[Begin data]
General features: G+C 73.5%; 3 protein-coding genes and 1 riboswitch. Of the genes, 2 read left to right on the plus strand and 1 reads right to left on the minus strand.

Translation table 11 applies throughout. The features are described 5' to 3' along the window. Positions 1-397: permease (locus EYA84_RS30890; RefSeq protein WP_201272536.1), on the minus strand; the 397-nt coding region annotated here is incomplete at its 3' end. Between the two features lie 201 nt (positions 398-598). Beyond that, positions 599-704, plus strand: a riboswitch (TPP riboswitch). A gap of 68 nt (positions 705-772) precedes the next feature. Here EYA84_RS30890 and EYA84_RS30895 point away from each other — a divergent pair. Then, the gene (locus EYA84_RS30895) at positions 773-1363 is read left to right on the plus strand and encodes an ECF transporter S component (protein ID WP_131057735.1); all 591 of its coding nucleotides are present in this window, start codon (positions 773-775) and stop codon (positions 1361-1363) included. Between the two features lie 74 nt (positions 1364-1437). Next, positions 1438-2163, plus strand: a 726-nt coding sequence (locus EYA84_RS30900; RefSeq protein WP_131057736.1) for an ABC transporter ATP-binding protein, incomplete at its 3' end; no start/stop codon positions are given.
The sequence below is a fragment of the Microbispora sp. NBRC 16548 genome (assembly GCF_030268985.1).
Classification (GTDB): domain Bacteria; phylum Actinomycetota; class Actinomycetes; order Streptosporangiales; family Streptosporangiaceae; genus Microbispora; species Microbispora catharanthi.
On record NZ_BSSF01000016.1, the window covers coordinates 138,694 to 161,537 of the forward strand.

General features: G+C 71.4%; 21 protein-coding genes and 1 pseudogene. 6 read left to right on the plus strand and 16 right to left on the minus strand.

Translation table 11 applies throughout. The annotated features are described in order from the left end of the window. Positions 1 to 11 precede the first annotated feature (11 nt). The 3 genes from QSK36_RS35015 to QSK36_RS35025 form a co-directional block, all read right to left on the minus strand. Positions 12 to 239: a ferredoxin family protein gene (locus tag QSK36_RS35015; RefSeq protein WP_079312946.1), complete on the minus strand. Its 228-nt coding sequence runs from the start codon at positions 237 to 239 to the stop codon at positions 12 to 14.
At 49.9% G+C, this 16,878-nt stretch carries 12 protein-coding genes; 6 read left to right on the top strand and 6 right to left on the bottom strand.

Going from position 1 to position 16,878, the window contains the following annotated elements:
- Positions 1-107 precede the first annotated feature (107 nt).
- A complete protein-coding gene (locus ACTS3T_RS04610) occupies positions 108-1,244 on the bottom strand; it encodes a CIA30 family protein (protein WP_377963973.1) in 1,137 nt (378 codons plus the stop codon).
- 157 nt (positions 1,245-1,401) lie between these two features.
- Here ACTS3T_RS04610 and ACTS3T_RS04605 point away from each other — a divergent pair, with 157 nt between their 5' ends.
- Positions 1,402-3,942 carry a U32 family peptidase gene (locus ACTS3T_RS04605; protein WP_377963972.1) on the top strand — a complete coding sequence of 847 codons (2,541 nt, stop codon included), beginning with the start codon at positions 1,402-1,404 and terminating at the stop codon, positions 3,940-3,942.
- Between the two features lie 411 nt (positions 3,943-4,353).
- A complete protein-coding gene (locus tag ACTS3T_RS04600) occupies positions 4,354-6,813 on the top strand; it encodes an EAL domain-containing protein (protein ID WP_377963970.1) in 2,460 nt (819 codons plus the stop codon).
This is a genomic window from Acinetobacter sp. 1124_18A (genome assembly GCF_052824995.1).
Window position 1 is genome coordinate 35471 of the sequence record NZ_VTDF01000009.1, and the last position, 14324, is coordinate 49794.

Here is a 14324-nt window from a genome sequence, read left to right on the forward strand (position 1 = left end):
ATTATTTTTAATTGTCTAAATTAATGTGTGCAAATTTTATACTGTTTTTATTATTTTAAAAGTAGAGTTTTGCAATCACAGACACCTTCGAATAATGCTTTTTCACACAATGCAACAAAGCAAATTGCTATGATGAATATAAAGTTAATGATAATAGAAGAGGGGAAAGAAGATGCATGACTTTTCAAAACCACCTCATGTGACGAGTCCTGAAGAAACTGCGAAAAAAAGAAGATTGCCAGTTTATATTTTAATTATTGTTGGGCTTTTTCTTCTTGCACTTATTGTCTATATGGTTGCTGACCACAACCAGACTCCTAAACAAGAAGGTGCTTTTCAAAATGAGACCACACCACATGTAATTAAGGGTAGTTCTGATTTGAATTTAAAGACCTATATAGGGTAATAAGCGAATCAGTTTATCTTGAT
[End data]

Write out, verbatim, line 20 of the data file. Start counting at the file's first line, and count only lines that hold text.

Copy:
ATTATTTTTAATTGTCTAAATTAATGTGTGCAAATTTTATACTGTTTTTATTATTTTAAAAGTAGAGTTTTGCAATCACAGACACCTTCGAATAATGCTTTTTCACACAATGCAACAAAGCAAATTGCTATGATGAATATAAAGTTAATGATAATAGAAGAGGGGAAAGAAGATGCATGACTTTTCAAAACCACCTCATGTGACGAGTCCTGAAGAAACTGCGAAAAAAAGAAGATTGCCAGTTTATATTTTAATTATTGTTGGGCTTTTTCTTCTTGCACTTATTGTCTATATGGTTGCTGACCACAACCAGACTCCTAAACAAGAAGGTGCTTTTCAAAATGAGACCACACCACATGTAATTAAGGGTAGTTCTGATTTGAATTTAAAGACCTATATAGGGTAATAAGCGAATCAGTTTATCTTGAT